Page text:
The Sea by Marcia Vaitsman

A Look Inside: Seana Reilly and Marcia Vaitsman Awarded Idea Capital’s Travel Grant for “Heisenberg Boulevard”

We are pleased to announce that whitespace artists, Seana Reilly and Marcia Vaitsman have been awarded a $2000 Idea Capital Travel Grant for their joint video installation project “Heisenberg Boulevard.”  Reilly and Vaitsman will be traveling out west to complete the project, a large-scale installation showing geographically and chemically active landscapes where evidence of chemo-physical exchanges is visible.  These unromanticized views of nature (volcanoes, tsunamis, earthquakes, geysers, tornadoes, planets, stars and moons) will be presented as sources of energy rather than threats.  Their preliminary research will lead the artists to the Mineral Geysers in Black Rock Desert, Nevada, calcium carbonate structures in Mono Lake, California, the Mammoth Hot Springs in Yellowstone, Wyoming, and a saline endorheic alkali lake in British Columbia.  By arresting the view from overly familiar and idealized landscapes, the artists aim to free viewers from a nostalgia that they believe is grounded in fear of the future.  This installation will provide images of a possible society where human beings exist in an expanded symbiotic state within nature.  Heisenberg Boulevard pays homage to complex relationships within the vast cosmos to the internal structures within a cell, passing through society and its collective expectations.  This project hopes to foster an interdisciplinary debate that includes the history of cinema, science, media, art and imagery of a desired future.

Marcia Vaitsman, Planetarium, 2012

We interviewed the artists to find out more about their collaboration and inspiration for this important project, and please check the whitespace blog for future posts following Seana and Marcia on their travels!

How did you come to work together?
We have known each other for about three years now. We both have studios at The Contemporary, which is a great environment where artists meet and help each other. We’ve been working together for a while. This is the third project we’ve developed; the first two are smart and fun public art proposals. All of these projects are coming from the same place – the relationship between art, science, and society. Mostly how science and art are so important in the construction of how we perceive reality. Our private interests and professional research are very similar, but the output is so dissimilar, that’s why we thought it would be interesting to work together. In addition it’s challenging and risky and that’s what makes it awesome.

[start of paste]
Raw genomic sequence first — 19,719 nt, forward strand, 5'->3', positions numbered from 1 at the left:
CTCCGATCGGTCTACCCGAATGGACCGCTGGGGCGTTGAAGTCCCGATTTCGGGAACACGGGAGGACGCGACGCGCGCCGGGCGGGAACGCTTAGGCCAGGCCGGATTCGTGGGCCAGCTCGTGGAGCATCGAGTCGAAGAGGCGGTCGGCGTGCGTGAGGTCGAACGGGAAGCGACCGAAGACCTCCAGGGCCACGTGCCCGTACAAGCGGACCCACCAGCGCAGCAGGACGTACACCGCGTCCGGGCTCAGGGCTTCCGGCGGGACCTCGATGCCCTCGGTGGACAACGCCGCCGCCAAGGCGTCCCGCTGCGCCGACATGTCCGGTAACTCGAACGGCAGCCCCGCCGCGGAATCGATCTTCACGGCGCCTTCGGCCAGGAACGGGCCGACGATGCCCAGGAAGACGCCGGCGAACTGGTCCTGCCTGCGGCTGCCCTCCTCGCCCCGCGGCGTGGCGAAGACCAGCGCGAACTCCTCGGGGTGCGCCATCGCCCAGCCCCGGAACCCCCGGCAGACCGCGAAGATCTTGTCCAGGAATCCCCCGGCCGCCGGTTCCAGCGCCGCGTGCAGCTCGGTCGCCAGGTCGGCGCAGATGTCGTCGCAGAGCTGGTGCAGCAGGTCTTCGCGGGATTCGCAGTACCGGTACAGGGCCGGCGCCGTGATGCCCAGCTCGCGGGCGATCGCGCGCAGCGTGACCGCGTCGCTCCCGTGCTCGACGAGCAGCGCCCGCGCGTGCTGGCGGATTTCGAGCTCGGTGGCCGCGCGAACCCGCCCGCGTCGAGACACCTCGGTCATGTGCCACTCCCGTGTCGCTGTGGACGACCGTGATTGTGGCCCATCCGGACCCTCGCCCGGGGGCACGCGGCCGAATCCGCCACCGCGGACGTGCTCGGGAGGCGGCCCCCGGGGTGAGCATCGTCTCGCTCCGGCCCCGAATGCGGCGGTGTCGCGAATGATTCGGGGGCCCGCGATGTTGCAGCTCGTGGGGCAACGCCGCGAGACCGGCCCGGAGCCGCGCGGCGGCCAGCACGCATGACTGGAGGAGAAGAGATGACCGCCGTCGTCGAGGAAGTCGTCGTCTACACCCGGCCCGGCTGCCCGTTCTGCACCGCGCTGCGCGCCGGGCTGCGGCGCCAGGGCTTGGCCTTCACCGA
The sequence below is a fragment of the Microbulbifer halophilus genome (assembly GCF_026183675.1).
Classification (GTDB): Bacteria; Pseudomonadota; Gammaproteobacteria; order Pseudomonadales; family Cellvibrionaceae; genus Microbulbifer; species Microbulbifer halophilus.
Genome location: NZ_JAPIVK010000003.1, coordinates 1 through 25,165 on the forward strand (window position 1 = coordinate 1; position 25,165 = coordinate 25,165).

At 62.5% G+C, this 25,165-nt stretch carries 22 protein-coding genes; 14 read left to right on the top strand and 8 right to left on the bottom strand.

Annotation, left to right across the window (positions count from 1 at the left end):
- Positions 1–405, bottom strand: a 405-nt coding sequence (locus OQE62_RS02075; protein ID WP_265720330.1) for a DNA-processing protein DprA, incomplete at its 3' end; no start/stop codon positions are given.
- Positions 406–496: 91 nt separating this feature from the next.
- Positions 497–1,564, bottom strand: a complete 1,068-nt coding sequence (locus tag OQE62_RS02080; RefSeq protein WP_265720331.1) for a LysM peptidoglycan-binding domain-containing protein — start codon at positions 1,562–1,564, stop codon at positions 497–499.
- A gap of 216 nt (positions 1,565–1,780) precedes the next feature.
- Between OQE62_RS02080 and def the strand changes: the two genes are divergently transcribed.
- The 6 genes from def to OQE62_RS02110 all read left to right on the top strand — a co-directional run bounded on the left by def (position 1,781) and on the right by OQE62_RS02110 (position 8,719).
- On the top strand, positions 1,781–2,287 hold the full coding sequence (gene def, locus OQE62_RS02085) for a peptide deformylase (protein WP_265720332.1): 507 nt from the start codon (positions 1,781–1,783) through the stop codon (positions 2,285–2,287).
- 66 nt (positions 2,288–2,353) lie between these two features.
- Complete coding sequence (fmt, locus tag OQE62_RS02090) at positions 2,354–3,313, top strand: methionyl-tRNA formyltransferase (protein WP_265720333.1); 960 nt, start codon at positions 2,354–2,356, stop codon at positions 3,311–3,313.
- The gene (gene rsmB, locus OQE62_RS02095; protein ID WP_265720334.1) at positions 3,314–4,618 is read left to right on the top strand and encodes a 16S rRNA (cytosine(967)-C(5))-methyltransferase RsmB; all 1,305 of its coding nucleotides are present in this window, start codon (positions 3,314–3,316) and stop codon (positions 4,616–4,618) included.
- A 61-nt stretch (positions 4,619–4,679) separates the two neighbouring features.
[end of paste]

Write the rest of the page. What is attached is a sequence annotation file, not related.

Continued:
What was the genesis of this project?
The trigger for this project was the show curated by Jerry Cullum at whitespace, From Cosmology to Neurology and Back Again. That show combined in one place and at one time so much of what we talk about at our studios. One of the themes that Dr. Cullum decided not to address amidst the already rich complexity was spirituality, a topic of intense interest to both of us. When the show was over, our conversations expanded and began to include Seana’s interest in Buddhist philosophy and Marcia’s interest in animism, shamanism, and Hindu belief. A few exhibitions also sparked continued conversations, such as For I am the Black Jaguar at Carlos Museum and Ghosts in the Machine at the New Museum. All these ideas are source materials.

Heisenberg Boulevard grew directly out of these ongoing conversations. It also includes a distinct dash of hope for the future, in direct reaction to a nostalgia we have noticed in popular culture that we believe is based in fear and uncertainty.

Seana Reilly, Schematic 129-DisseminatingMoon, 2012

What will it look like?
The work will mirror our thinking process which is non-linear, unhurried, contemplative, highly visual, and auditory. The final presentation will attend to slowness and the non-verbal, coming from a place of the unknown and unspeakable. It will show appreciation for types of power outside of ourselves, in nature for instance – types of power that may be seen as violent, which can be frightening but also approached as an object of contemplation and admiration.

It will be an audiovisual installation using materials we are still researching – new stuff. We are both working with media we have not worked with before, learning from each other, assuming new roles. We hope to be able to face new problems with unpredictable solutions. Of course, such an intensive learning environment can only enhance the works that each of us produce in our own studio practice. We hope to be able to present the project in public space, either indoors or outdoors. There is no set deadline to this project – we’ll work until it meets our expectations, or exceeds… [laughs]

Where does the name of the project come from?
Heisenberg was a physicist who worked with principles of uncertainty. This would already make a great name, but in Jean-Luc Godards’ vision of the future in the film Alphaville he references an address called Heisenberg Boulevard. And that’s where we want to meet you in the future…

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